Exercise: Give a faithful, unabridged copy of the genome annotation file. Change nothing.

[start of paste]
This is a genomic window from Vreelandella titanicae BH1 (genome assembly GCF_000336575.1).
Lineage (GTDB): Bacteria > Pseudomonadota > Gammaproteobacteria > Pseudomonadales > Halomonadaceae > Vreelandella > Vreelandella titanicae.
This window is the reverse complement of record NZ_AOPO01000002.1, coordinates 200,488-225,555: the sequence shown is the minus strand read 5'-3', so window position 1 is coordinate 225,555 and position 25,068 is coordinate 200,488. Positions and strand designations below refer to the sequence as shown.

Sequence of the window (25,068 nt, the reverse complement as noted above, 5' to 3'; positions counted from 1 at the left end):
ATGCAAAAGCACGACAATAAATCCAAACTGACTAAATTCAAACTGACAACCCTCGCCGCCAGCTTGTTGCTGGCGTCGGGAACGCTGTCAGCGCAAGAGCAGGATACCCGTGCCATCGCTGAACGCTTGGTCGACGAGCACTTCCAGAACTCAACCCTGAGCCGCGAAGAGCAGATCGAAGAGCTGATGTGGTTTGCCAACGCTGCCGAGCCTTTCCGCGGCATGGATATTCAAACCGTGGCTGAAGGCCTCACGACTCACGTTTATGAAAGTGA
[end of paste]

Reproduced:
This is a genomic window from Vreelandella titanicae BH1 (genome assembly GCF_000336575.1).
Lineage (GTDB): Bacteria > Pseudomonadota > Gammaproteobacteria > Pseudomonadales > Halomonadaceae > Vreelandella > Vreelandella titanicae.
This window is the reverse complement of record NZ_AOPO01000002.1, coordinates 200,488-225,555: the sequence shown is the minus strand read 5'-3', so window position 1 is coordinate 225,555 and position 25,068 is coordinate 200,488. Positions and strand designations below refer to the sequence as shown.

Sequence of the window (25,068 nt, the reverse complement as noted above, 5' to 3'; positions counted from 1 at the left end):
ATGCAAAAGCACGACAATAAATCCAAACTGACTAAATTCAAACTGACAACCCTCGCCGCCAGCTTGTTGCTGGCGTCGGGAACGCTGTCAGCGCAAGAGCAGGATACCCGTGCCATCGCTGAACGCTTGGTCGACGAGCACTTCCAGAACTCAACCCTGAGCCGCGAAGAGCAGATCGAAGAGCTGATGTGGTTTGCCAACGCTGCCGAGCCTTTCCGCGGCATGGATATTCAAACCGTGGCTGAAGGCCTCACGACTCACGTTTATGAAAGTGA